Holmen Village Board pulls funding from community center
Holmen School District will continue to move forward with center
HOLMEN, Wis. (WKBT) — The Holmen Village Board is pulling its funding from a new community center.
Three area communities, along with the Holmen School District, have been collaborating on the project but with another funding issue, the future is unclear.
To help fund the community center, each of the three communities was asked to contribute a half a million dollars to the project. The Towns of Onalaska and Holland put it to referendum in April; It failed in Onalaska, but passed in Holland.
Village of Holmen officials originally said they were on board to help fund the community center but have now changed their minds, putting the future of the center in limbo.
Plans for a 22,000-square-foot community center in the Village of Holmen are at a standstill after the Holmen Village Board voted against funding the project.
“They said originally they could bond for the money, they didn’t have to go to referendum,” said Laurie Kessler, counselor at Holmen High School.
But since that discussion in March, the board has learned a few things. For example, by law, the village cannot donate to a project it doesn’t own.
“I wasn’t aware that we could not donate that money into a public facility, if we want to donate to the building, we have to own it,” said Nancy Proctor, president of Village of Holmen.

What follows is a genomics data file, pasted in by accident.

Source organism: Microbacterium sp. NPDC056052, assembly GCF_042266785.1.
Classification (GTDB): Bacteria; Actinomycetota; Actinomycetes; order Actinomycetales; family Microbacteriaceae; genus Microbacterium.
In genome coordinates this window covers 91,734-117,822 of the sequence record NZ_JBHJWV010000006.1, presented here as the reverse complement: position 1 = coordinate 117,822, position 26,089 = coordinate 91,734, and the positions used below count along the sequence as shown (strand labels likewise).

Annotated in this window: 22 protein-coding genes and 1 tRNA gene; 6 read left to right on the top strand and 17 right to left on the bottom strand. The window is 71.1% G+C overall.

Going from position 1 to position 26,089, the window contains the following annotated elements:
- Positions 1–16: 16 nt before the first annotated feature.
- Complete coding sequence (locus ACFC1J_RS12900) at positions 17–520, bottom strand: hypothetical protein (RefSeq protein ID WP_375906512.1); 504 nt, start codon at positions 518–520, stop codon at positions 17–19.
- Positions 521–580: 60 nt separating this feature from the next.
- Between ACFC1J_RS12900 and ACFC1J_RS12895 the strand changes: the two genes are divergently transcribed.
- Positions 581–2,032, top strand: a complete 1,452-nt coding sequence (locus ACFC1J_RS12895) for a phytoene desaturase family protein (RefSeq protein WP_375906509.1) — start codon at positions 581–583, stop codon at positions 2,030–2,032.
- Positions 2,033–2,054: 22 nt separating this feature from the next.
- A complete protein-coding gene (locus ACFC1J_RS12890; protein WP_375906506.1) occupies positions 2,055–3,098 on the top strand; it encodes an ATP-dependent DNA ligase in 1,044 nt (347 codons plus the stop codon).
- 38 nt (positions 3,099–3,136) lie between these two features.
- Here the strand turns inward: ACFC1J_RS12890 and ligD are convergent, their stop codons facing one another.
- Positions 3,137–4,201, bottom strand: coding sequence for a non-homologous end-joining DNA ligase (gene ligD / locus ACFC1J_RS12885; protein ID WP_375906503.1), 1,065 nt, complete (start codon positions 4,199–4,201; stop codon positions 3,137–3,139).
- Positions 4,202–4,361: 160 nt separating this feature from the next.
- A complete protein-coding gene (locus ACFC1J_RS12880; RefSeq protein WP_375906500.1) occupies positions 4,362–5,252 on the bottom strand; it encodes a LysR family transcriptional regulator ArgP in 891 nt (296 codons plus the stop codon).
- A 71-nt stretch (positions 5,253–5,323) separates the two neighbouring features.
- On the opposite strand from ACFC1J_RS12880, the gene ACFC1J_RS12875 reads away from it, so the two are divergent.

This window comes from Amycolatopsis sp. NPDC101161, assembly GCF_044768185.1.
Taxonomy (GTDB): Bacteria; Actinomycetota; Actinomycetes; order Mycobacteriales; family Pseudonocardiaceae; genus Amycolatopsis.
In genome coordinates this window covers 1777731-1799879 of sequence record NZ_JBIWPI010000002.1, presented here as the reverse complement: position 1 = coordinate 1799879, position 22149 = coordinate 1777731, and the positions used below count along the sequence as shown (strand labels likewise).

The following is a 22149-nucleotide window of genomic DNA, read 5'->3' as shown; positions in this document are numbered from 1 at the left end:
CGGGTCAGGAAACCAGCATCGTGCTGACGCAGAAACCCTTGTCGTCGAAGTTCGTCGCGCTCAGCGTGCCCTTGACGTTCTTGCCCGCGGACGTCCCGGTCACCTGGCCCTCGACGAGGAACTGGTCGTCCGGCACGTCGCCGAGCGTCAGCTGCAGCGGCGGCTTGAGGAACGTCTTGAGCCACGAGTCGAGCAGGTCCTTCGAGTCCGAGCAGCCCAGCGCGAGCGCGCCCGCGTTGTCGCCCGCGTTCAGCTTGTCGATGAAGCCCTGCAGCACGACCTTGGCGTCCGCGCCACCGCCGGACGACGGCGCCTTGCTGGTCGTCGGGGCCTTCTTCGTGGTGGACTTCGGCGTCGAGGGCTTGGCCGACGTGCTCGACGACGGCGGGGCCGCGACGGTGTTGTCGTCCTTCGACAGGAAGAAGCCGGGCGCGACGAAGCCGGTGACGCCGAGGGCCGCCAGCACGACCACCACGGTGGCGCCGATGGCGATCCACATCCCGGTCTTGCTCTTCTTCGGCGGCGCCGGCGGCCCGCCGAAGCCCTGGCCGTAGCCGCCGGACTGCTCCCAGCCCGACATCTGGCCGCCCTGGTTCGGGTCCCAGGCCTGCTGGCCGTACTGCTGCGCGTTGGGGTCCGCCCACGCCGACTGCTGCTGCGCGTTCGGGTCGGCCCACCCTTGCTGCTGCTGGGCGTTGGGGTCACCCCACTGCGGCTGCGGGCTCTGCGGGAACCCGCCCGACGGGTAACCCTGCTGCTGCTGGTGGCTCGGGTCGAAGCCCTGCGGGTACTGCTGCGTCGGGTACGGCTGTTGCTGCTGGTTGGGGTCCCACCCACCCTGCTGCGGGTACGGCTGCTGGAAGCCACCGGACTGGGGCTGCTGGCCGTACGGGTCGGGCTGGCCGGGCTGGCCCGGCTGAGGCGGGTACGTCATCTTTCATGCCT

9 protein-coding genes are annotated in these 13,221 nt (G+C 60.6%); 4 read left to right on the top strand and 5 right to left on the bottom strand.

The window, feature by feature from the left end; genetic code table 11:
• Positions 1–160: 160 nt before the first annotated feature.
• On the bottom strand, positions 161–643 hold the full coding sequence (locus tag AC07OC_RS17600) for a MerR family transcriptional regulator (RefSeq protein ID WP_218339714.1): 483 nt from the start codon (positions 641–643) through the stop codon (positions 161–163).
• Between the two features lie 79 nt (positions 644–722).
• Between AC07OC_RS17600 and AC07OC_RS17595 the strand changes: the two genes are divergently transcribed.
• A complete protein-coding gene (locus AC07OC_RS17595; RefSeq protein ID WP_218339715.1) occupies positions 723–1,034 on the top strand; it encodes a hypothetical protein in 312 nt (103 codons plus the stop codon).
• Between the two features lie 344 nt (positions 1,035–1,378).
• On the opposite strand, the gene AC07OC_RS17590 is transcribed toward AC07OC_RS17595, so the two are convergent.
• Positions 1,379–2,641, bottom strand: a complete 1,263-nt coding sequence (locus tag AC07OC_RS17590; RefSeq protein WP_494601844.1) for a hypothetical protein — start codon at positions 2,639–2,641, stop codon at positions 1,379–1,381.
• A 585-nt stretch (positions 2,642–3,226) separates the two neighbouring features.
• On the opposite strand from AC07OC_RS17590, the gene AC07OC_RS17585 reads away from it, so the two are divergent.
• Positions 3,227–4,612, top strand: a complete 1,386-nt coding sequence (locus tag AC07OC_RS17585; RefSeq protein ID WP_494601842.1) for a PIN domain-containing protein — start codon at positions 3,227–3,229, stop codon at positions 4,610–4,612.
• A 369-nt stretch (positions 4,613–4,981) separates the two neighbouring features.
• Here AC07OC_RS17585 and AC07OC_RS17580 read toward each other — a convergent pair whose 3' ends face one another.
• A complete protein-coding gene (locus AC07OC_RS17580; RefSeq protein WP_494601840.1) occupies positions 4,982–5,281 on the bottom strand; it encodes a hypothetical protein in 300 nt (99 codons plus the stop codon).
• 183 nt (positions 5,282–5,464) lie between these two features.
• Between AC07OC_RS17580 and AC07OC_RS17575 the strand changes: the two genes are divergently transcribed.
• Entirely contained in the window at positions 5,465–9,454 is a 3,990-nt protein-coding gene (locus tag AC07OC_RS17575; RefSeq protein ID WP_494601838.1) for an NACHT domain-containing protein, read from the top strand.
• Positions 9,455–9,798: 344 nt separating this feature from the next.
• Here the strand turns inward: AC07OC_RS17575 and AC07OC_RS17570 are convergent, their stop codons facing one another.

Proctor said the school district would own the building because it would be built on its property.
The board is also concerned about future upkeep of the building.
“Whose going to be in charge of the maintenance in the long term, how much is it going to cost the village long term?” said Proctor. “It could cost us at least $100,000 a year from each municipality to keep it running.”
Although the board is denying funding right now, it does understand the need and will continue to work with the school district to find a solution.
“We will continue to help. We will help, we are not turning it down totally, there are just some barriers that we have to overcome and one is ownership of the building,” said Proctor.
“I think we have a lot of positives going our way and we are committed to seeing what other avenues we can explore,” said Kessler.
The purpose of the community center is to give students a place to go between the hours of 3 and 6 at night because research shows that is when students are most likely to make bad choices.
Now that the school district knows where each municipality stands, school board members will discuss what their next move is, but say they’re not giving up on the project.